A Kind of Loving (1962) fitted perfectly—if perhaps fortuitously—into the regional realism of British cinema of the time. Schlesinger, although not particularly allied to them in any formal sense, found himself alongside Tony Richardson, Lindsay Anderson and Karel Reisz as part of a wave of urban filmmaking dealing with hard-edged stories of working class life.
Whatever else Schlesinger had in mind, he was keen on the frankness of the story about a young man who finds himself trapped by marriage to his pregnant girlfriend. This frankness brought him up against the censor. Referring to a scene in which characters attempt to buy condoms, Schlesinger was told, “You could be opening the floodgates. Soon everybody will be doing it”.
A Kind of Loving also marked the beginning of what was to become one of Schlesinger’s more interesting themes, the development of his relationship with actors. The film gave Alan Bates his first starring role, and Bates responded with an impressive performance. Bates went on to work with him again many times over the years, through Far From the Madding Crowd (1967) to An Englishman Abroad (1983).
Similarly, Julie Christie was brought into Schlesinger’s “family” for his next film. Billy Liar (1963) was written by Keith Waterhouse and Willis Hall (who had also adapted Stan Barstow’s novel A Kind of Loving). Christie also starred in its follow-up Darling (1965), and Far From the Madding Crowd. The latter introduced Peter Finch to Schlesinger’s films. He was to return with a magnificent performance in Sunday, Bloody Sunday.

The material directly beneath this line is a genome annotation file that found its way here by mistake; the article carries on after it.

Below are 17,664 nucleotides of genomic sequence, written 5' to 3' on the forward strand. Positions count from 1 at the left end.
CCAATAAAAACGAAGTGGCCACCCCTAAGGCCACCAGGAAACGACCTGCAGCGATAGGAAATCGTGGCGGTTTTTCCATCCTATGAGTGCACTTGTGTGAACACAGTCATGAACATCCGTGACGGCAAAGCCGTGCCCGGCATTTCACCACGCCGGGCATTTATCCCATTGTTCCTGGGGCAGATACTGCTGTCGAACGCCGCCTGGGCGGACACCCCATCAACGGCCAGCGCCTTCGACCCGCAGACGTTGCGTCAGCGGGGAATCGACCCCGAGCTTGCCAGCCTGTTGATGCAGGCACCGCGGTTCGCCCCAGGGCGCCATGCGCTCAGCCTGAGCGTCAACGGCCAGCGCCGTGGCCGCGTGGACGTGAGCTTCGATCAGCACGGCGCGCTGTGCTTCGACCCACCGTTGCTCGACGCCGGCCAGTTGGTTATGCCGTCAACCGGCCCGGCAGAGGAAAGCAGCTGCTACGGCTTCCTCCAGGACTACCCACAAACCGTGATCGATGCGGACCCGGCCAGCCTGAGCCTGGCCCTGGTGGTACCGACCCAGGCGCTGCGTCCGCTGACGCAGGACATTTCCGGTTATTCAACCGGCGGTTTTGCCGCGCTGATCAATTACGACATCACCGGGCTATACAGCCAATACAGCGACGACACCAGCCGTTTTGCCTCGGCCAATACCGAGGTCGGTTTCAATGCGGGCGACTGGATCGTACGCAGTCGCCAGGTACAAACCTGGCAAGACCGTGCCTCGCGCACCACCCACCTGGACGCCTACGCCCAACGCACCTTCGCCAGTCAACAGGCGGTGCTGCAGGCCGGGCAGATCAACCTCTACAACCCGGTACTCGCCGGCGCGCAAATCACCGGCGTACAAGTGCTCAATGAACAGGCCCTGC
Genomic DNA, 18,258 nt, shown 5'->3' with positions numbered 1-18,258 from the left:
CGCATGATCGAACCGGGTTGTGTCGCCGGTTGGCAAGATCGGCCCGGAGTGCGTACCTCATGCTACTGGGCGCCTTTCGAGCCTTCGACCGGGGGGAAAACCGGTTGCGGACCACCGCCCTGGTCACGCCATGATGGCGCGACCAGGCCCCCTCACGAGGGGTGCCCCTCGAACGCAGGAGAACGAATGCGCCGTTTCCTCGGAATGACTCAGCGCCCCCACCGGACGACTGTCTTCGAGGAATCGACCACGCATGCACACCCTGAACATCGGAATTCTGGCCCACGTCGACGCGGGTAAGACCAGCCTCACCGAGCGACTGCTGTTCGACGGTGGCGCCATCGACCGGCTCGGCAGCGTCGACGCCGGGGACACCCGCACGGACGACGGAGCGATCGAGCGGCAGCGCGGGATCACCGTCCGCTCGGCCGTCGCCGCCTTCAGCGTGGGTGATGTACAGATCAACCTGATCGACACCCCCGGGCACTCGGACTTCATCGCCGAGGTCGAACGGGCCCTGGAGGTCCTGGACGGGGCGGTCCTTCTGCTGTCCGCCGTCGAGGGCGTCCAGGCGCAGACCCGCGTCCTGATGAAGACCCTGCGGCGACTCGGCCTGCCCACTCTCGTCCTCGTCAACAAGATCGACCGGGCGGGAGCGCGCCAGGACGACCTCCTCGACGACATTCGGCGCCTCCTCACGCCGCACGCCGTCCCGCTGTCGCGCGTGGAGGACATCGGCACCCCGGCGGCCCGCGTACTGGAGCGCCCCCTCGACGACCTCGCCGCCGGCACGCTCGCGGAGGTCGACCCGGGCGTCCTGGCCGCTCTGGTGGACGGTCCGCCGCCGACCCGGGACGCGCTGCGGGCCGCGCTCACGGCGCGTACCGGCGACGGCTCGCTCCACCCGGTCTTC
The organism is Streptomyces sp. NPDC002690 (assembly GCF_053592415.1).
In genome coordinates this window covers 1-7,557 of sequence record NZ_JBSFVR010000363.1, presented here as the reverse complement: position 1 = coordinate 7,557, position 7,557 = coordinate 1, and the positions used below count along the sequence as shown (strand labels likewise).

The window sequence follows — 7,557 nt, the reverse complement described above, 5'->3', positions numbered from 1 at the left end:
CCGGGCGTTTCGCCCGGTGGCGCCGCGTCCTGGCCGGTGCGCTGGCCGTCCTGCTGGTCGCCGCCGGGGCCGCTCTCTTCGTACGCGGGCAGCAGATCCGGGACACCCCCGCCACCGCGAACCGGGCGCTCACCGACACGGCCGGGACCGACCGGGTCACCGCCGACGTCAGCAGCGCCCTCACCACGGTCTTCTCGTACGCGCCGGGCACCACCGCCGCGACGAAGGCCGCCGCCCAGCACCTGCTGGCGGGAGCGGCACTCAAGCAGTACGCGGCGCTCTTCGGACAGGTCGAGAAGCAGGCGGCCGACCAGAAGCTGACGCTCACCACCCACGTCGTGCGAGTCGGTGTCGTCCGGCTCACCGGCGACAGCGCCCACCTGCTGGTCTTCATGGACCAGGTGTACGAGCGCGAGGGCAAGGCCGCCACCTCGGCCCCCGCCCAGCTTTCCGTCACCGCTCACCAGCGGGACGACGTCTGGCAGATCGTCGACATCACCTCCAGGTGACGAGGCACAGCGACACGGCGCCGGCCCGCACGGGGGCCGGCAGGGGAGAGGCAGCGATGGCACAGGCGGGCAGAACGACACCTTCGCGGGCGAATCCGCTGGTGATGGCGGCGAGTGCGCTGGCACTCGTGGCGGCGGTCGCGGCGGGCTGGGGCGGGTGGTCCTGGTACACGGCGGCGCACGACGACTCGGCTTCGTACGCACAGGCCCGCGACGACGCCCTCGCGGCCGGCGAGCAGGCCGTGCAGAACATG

Billy Liar and Darling showed Schlesinger moving away from the harsh realism that had typified early 1960s British filmmaking. In its place his films were becoming part of a highly fashionable “Swinging London” scene (Julie Christie was being promoted as the face of 1960s Britain). They were also becoming more glib and superficial, although his understanding of actors brought forth some impressive performances. Christie, for example, manages in all her appearances for Schlesinger to be more than the fashionable face that is clearly being traded on.
An enjoyment of the almost theatrical performance was to remain constant throughout his career, and Schlesinger was a fine judge of acting talent. In Billy Liar, Tom Courtenay realised Billy’s daydreams with panache and relish. Those daydreams also became a way for Schlesinger to break out of the constraints of realism. Courtenay’s fine performance is also admirably given context by Leonard Rossiter as his fellow bored undertaker’s clerk. For all the memorable qualities in the acting, the film itself is a slight piece, undermined by Billy’s only opportunity for escape being to follow Christie to exotic London.
Schlesinger’s move to colour came with the big-budget Far From the Madding Crowd, shot by Nicolas Roeg. It marked perhaps the apotheosis of the fashionable 1960s British film, starring as it did both Julie Christie and Terence Stamp, the “dream couple” for British casting directors of the time. It is a testament to both actors, and also to Schlesinger’s handling of them, that their performances are so good.
Far From the Madding Crowd did not do well at the box office, but it marked his international acceptance as a director of stature, and paved the way for his move to Hollywood. It also marked his distance from the other members of the early 1960s wave of British directors. (Lindsay Anderson had moved to colour for the scabrous political satire of If ... and Tony Richardson’s costume drama, a confused but politically-loaded Charge of the Light Brigade.)Move to Hollywood
On the back of the success of these early films, Schlesinger moved to Hollywood, where he made his best-known work Midnight Cowboy (1969). Here is the full Schlesinger experience—the powerful, slightly theatrical performances, the strong set-pieces, yet also a stylistic glibness that is a little disappointing.